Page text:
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Creating the world’s first computer-generated hit musical

Dr Tillman Weyde, head of City’s Music Informatics Research Group (MIRG), has conducted the research underpinning the music for Beyond the Fence, the world’s first computer-generated musical.
by John Stevenson (Senior Communications Officer)

Portrait of Tillman WeydeHead of City’s Music Informatics Research Group (MIRG), Dr Tillman Weyde, has added a first to his many accomplishments. He has conducted research underpinning the music for Beyond the Fence, the world’s first computer-generated musical. Beyond the Fence, set in 1982, and telling the story of a mother and daughter in the Greenham Common peace camp protesting against nuclear weapons, is modelled on a statistical study of the ‘recipe for success’ in hit musicals, and will also be filmed for a Sky Arts TV series called ‘Computer Says Show’ to be aired in 2016. Dr Weyde explains how he became engaged with this project: “I was asked to get involved in the preparation of the world’s first computer generated musical last spring. Like all aspects of the musical, the music (such as storyline and lyrics) is also computer-generated, based on a computational analysis of existing musicals as the basis for computer generation of a new musical.”

The work he has done for Beyond the Fence builds on the research that he and his associates have carried out in the recently completed Digital Musical Lab project - a collaboration of City, the British Library, Queen Mary University of London and University College London. 

beyond the fence musical poster“The idea was to analyse large amounts of musical recordings and find differences between the more and less successful ones.”, he said. “We created a database of 77 musicals with 132 hours of music and processed it with the Digital Music Lab system. The extracted information was analysed together with Dr Bob Sturm from Queen Mary University of London, who focused on the audio. At City, Dr Daniel Wolff and I worked on the harmonic aspect and similarity clustering. We found that there were no strong patterns associated with hits, but the flops showed significantly more use of the subdominant. Our analysis was used by the University of Durham’s Dr Nick Collins to generate most of the music for Beyond the Fence which was combined with additional music and text from an international team of leading scientists.” The results of this experiment can be heard and seen by the public in the performances of “Beyond the Fence” in the West End Arts Theatre.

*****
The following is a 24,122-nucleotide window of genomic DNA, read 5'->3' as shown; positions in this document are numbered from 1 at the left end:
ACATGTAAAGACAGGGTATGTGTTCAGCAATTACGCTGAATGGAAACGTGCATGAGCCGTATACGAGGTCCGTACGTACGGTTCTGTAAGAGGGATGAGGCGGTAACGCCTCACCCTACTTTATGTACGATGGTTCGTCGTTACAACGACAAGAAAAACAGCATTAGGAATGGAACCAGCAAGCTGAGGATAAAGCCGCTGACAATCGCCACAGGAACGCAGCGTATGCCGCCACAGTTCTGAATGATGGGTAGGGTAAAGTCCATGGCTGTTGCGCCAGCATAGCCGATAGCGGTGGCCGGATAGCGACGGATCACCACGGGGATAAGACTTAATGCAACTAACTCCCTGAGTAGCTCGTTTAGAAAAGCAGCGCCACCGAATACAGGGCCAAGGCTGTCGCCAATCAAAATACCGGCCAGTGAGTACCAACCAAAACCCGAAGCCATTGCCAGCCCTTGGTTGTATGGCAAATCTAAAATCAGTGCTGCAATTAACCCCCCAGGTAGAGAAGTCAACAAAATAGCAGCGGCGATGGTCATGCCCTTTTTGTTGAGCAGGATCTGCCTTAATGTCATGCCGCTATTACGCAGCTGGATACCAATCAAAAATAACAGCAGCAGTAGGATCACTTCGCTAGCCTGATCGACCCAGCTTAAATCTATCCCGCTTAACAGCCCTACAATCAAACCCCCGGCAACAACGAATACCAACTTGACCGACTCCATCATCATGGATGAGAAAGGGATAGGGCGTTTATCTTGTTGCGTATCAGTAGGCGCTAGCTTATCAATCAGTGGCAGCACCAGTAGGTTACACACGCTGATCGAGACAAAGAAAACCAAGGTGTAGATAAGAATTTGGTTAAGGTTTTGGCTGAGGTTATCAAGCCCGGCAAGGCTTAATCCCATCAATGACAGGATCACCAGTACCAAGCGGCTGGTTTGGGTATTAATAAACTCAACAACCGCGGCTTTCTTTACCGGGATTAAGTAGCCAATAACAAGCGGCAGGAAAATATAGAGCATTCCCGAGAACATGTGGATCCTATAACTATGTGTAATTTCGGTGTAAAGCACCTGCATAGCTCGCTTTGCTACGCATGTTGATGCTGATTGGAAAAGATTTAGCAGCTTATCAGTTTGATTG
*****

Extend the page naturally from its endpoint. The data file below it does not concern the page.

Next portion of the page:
Experimentation with technology

That said, Barbara Norden, a Senior Lecturer in City’s Centre for Creative Writing, Publishing and Translation, is of the view, however, that “It’s the flaws and the unexpected reactions of the audience which create the experience as much as anything. Musicals are among the more formulaic types of drama but still the feeling of the book writer’s sensibility, quirks and all, pervades the best ones.”

On the subject of potential knock-on effects for employment in the theatre industry, the playwright said that people may see their roles alter but does not think there is a genuine threat: “It’s great to experiment with the technology. Perhaps future attempts will result in some innovations in plotting. Audiences go to theatre for a live experience, so will theatre personnel be redundant? No. Their jobs might change.”

For more information on Beyond the Fence, please visit this weblink.

To learn more about City’s Music Informatics Research Group, please visit this weblink.

The Digital Music Lab

The Digital Music Lab was launched by City, Queen Mary University of London, University College London and the British Library. The £562,901 Digital Music Lab project is sponsored by the Arts and Humanities Research Council (AHRC) as part of its £4.6m investment in Big Data. Professor Mark Plumbley and Dr Simon Dixon from Queen Mary's School of Electronic Engineering and Computer Science and Professor Stephen Cottrell, Professor Jason Dykes and Dr Emmanouil Benetos from City are also involved in the project and collaborate with co-investigators, Dr Nicholas Gold of University College London and Dr. Aquiles Alencar-Brayner of the British Library.

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